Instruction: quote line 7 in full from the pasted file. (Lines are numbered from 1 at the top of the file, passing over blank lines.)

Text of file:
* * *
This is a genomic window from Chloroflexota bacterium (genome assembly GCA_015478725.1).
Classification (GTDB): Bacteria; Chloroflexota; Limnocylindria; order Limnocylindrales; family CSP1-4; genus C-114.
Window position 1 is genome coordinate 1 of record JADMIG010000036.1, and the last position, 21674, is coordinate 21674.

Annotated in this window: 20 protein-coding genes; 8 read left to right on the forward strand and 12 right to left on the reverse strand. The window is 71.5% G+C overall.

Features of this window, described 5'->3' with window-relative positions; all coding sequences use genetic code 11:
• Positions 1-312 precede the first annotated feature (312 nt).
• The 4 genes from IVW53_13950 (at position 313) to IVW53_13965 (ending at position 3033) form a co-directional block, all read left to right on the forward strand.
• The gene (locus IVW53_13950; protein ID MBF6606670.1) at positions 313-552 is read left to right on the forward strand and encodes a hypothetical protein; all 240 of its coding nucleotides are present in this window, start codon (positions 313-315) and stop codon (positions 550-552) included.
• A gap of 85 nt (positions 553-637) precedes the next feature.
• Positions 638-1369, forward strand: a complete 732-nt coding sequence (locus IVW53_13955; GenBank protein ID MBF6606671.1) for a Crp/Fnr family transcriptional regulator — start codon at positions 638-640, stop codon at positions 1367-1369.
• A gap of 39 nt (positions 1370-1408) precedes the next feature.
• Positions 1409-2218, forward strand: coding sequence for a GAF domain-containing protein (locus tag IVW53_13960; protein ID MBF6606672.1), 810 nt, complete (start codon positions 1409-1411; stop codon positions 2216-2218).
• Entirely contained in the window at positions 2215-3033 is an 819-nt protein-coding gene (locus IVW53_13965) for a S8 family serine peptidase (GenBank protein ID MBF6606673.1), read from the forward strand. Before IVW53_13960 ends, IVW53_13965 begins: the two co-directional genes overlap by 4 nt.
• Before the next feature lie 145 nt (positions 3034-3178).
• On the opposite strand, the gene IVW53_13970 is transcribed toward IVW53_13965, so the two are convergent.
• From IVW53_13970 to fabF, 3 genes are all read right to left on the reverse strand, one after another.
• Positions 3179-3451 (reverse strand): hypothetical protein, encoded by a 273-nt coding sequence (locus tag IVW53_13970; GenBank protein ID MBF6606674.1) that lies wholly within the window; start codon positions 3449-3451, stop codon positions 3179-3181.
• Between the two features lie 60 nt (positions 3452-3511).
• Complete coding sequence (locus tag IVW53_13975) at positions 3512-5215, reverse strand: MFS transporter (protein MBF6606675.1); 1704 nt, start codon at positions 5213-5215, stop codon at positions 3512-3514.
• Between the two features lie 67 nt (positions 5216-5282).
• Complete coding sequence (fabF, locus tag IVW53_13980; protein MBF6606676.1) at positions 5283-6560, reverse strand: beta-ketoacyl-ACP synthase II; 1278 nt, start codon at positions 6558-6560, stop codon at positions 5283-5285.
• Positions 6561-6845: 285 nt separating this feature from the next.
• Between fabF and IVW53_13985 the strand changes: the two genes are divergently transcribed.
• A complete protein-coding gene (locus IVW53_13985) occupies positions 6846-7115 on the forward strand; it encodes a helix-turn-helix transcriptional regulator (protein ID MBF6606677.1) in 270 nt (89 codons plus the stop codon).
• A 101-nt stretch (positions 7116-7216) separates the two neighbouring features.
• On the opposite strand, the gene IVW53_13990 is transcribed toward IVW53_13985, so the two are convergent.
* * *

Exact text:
• The 4 genes from IVW53_13950 (at position 313) to IVW53_13965 (ending at position 3033) form a co-directional block, all read left to right on the forward strand.